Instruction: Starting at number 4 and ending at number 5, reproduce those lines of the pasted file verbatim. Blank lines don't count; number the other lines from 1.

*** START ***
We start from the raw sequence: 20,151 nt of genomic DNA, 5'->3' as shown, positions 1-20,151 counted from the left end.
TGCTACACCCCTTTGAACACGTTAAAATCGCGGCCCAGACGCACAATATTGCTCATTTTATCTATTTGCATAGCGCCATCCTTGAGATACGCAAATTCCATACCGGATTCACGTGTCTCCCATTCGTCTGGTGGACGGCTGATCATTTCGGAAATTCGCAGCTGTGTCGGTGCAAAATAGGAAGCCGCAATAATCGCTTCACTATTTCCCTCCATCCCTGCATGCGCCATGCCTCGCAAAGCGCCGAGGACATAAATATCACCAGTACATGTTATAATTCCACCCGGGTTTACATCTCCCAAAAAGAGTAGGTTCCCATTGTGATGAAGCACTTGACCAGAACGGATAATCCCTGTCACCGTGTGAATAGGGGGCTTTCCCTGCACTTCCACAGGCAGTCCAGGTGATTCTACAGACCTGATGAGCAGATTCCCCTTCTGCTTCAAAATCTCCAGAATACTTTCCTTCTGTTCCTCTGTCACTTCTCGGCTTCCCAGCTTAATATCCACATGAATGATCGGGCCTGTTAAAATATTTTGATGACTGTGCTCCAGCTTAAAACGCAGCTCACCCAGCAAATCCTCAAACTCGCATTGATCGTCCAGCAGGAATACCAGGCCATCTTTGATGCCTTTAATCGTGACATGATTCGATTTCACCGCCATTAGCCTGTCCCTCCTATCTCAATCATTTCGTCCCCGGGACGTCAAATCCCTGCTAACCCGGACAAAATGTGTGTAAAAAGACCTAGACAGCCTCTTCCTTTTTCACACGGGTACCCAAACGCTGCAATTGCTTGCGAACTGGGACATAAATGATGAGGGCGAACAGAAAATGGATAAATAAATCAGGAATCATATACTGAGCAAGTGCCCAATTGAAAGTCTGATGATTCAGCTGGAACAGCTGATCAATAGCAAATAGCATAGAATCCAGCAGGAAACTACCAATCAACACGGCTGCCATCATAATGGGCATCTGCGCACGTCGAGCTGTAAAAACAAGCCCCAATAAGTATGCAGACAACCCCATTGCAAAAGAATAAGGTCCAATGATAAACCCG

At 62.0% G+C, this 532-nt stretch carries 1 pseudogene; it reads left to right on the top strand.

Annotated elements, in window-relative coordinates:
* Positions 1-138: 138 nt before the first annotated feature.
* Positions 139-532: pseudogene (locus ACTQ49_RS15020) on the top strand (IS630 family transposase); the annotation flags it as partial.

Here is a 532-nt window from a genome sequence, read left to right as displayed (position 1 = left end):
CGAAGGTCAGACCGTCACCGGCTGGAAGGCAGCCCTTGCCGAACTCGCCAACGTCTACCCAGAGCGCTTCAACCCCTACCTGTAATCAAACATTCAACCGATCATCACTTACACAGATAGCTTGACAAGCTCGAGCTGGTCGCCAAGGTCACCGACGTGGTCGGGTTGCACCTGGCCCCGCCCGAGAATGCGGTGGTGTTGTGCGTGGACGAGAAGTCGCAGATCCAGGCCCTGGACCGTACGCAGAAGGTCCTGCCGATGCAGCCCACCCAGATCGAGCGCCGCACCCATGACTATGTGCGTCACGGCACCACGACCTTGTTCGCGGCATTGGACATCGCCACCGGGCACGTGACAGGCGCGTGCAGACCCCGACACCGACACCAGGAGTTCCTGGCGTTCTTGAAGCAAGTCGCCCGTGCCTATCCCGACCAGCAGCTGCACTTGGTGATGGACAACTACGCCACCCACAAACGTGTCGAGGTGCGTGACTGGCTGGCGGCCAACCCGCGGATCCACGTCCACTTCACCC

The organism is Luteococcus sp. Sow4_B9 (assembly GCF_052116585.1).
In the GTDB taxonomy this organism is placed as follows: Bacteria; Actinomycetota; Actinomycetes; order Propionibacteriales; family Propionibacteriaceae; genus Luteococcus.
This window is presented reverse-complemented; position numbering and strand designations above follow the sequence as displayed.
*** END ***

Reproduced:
Annotated elements, in window-relative coordinates:
* Positions 1-138: 138 nt before the first annotated feature.